Founder and CEO of Rentec Direct, property management software for real estate professionals.
Before you decide to self-manage or hire a property manager, you need to understand what goes into managing rental properties.
A novice investor may see a rental property as a simple equation of: rental income - (mortgage + expenses) = profit.
While this formula is the basic mantra for an investor, you also need to include your landlord duties and energy into that equation. Investors can choose to hire a property management company to handle these duties or self-manage their rental properties. Alternatively, a lot of investors have found success in self-managing their rental properties as a way to cut down on their management expenses.
In order to decide what option is best for your portfolio, let’s take a look at all the landlord duties you will be taking on if you self-manage or that you could pay a property manager to handle. These duties may include a monetary expense and always include the time required of you or your manager.
Owning a rental property involves managing routine and emergency maintenance. Renters are notorious for harder wear and tear on a house than owners, so rental homes require more energy from the owner or manager to upkeep.
You need to schedule seasonal maintenance to keep appliances functioning, gutters from overflowing and to check in with your tenants. And you need to respond to emergency maintenance from your tenants. Good maintenance management will significantly improve your bottom line.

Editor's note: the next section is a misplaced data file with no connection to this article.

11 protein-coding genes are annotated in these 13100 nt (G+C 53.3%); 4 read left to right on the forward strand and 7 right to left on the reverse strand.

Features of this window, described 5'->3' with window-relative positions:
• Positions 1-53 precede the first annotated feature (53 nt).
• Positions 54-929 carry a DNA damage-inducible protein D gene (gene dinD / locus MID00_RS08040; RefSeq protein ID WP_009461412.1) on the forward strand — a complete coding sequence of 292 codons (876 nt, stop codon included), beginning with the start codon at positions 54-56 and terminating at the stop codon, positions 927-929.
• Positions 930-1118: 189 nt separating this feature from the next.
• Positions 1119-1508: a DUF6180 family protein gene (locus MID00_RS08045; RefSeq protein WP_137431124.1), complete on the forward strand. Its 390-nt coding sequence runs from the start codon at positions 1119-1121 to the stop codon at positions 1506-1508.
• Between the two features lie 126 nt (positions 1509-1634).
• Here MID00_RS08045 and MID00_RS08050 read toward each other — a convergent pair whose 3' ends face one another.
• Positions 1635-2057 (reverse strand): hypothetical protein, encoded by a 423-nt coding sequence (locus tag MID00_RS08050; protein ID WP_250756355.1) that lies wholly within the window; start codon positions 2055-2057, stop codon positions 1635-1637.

When a rental property is vacant or vacancy is looming, you need to get the next tenant lined up quickly. Finding your next tenant involves more than just putting an ad up on Craigslist. Don’t forget about property visits, talking to prospective tenants and meeting them for showings. You will need to collect rental applications, complete tenant screenings and approve your future tenants.
Additionally, you will need to prioritize tenant screening. A profitable investment relies on good tenant screening. As part of this process, you should look at a rental applicant’s credit report, criminal history and eviction history, verify income and call references and past landlords. This time investment will give you the best chance of an eviction-free rental situation.